The Shia resistance groups have surrounded the militants and urged them to surrender so as to prevent civilian casualties, promising them that they would be allowed to leave for Syria.
Having looked at dozens of dugouts, caves and fortifications built by the militants, we decided to return and visit Aarsal where we had an appointment with Deputy Head of the Local District Administration Rima Krunbe.
We drove for about an hour by cherry and peach gardens. Columns of militias drive off roads more often than ordinary civilians on a highway. We climbed on a hill and saw a view of unpaved roads with clouds of dust from rushing cars. The landscape looked like a busy ant-hill.
At the exit from the border area we were met by very young guys. They congratulated and thanked us for the victory. In all probability, a beard and dark tinted windows on an SUV are how the local people identify Hezbollah fighters. Without asking for permission, the guys threw bottles with cold water and cookies into our car through an open window. Thankfully these were not grenades without a safety pin, so none of us had any objections. We thanked them and rushed ahead.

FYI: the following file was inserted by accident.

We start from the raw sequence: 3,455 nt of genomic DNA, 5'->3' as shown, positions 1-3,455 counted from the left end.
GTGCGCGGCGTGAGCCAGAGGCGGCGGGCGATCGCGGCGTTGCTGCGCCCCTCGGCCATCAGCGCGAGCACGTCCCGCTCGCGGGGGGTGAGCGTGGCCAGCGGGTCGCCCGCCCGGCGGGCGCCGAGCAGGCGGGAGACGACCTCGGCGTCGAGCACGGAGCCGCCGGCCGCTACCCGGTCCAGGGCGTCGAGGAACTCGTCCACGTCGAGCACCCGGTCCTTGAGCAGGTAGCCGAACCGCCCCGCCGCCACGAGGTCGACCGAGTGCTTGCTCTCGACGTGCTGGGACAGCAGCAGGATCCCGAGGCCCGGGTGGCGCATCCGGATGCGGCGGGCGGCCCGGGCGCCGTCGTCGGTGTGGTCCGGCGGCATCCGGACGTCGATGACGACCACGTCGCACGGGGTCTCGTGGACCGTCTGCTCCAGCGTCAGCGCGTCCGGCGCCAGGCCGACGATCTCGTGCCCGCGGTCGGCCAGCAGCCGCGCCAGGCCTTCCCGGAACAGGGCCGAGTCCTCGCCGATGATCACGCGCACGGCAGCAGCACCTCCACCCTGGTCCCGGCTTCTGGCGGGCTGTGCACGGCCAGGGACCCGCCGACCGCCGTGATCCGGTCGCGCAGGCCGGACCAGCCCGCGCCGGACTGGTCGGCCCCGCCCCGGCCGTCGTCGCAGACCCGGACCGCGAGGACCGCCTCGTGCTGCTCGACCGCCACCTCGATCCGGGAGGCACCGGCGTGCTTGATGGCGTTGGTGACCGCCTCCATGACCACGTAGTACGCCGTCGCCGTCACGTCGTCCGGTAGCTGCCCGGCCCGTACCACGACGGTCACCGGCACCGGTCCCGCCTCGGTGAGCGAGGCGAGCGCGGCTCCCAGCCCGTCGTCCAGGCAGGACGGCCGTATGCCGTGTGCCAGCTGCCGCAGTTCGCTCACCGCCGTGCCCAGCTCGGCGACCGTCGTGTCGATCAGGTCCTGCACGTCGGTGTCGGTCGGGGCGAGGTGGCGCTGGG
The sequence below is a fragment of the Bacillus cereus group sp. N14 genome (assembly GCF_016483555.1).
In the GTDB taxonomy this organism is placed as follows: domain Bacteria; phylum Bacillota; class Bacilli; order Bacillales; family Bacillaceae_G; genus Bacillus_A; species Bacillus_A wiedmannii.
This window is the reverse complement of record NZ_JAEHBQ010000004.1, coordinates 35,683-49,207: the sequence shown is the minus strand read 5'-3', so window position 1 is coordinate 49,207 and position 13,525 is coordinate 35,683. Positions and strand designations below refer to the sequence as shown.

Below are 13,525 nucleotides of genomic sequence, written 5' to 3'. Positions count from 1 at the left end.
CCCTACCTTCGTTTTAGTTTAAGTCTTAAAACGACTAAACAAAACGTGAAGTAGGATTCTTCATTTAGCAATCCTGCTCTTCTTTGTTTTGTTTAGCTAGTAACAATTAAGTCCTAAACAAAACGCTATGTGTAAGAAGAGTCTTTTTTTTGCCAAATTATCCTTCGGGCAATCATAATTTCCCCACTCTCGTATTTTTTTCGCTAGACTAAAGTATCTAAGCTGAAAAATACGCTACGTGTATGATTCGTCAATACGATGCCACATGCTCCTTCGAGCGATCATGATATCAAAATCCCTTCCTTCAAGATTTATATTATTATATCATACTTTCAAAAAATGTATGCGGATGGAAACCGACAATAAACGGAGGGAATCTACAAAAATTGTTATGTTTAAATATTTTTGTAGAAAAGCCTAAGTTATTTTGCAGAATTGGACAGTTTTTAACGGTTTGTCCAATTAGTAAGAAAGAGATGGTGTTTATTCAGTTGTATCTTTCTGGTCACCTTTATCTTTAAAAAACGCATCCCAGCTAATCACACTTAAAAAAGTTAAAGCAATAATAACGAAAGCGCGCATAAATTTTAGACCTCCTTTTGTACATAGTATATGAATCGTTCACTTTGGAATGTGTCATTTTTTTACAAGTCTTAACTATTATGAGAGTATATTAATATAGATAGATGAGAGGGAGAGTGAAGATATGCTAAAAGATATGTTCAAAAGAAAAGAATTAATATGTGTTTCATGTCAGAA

Our quick trip ended at the Lebanese Army military intelligence checkpoint at the entrance to the city of Aarsal. The officer on duty explained that he cannot let us pass under any circumstance. The territory beyond the checkpoint is still a hostile zone, and the press is flatly banned from entering it.
A TALK IN THE GARDEN
We called our acquaintances in the city and agreed to meet outside its borders. This was a good decision. Having arrived at the place of our meeting, representatives of the local community Adib Hudjeiri offered us a cup of coffee in the garden of his relatives, several hundred meters from the entrance to the city. He also invited Krunbe to join us for informal conversation at the same place.
While we were waiting for her, elderly men in the garden were discussing in a rustic manner recent events, the refugee problem and Lebanese policy in general.